Latest drought monitor over Iowa


Monthly drought outlook


Map of below normal 7-day average streamflow compared to historical streamflow for the day of the year (Iowa)


Amount of precipitation needed to end drought


Drought severity index by division


4 month precipitation departures


Week Date None Abnormally Dry Moderate Severe Extreme Exceptional DSCI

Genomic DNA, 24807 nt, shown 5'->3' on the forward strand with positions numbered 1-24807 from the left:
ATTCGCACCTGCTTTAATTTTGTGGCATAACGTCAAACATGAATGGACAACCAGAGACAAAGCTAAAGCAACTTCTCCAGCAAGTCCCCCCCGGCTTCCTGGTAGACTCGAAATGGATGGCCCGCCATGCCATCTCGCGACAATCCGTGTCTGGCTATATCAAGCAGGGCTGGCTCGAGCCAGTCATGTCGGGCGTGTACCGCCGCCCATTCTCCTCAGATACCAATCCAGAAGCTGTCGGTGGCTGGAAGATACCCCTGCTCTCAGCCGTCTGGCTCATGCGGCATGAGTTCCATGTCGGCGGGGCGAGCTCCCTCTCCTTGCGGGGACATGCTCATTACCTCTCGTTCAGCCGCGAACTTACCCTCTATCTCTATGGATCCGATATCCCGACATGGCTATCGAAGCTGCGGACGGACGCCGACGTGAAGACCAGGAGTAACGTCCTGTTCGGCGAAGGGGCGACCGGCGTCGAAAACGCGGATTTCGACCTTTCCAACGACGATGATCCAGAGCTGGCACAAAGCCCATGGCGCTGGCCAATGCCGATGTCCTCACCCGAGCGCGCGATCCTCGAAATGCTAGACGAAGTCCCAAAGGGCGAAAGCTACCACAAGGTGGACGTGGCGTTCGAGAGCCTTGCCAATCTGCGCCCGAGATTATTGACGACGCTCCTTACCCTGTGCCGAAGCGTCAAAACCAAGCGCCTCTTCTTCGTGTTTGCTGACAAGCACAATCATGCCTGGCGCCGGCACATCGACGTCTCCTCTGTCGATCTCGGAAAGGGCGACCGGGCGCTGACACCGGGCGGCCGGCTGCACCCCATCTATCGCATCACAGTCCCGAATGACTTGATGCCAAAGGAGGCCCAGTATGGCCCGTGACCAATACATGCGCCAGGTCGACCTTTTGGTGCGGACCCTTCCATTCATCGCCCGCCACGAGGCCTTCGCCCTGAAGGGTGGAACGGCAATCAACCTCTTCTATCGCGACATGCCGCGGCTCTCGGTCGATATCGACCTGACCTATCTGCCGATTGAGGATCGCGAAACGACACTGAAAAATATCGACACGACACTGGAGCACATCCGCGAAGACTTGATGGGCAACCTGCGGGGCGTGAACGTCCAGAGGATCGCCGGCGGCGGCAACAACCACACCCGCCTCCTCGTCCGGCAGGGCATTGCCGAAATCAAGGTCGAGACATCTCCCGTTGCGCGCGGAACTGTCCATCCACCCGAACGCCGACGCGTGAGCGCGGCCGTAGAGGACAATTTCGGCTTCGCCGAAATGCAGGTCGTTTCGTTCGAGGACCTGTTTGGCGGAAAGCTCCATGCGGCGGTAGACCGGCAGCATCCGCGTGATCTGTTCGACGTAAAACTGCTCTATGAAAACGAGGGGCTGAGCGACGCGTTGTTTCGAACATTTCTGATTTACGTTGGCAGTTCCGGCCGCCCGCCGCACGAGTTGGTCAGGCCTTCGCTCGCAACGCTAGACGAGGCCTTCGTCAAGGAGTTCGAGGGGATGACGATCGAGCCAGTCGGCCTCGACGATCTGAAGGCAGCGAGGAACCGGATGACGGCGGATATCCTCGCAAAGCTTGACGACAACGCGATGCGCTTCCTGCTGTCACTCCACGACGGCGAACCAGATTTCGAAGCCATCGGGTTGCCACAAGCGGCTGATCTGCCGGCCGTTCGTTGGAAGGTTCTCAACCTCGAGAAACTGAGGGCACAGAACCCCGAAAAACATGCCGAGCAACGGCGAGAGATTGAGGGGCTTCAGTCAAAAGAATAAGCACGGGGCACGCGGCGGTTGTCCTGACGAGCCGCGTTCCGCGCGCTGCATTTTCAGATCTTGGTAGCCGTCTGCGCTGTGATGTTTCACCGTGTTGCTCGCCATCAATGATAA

Current 2020-12-01 38.07 61.93 36.35 17.59 4.03 0.00 120
Last Week 2020-11-24 31.88 68.12 36.35 17.59 4.03 0.00 126
Three Months Ago 2020-09-01 0.63 99.37 82.77 37.25 14.65 0.00 234
Start of Calendar Year 2019-12-31 100.00 0.00 0.00 0.00 0.00 0.00 0
Start of Water Year 2020-09-29 30.57 69.43 46.89 22.57 0.00 0.00 139
One Year Ago 2019-12-03 100.00 0.00 0.00 0.00 0.00 0.00 0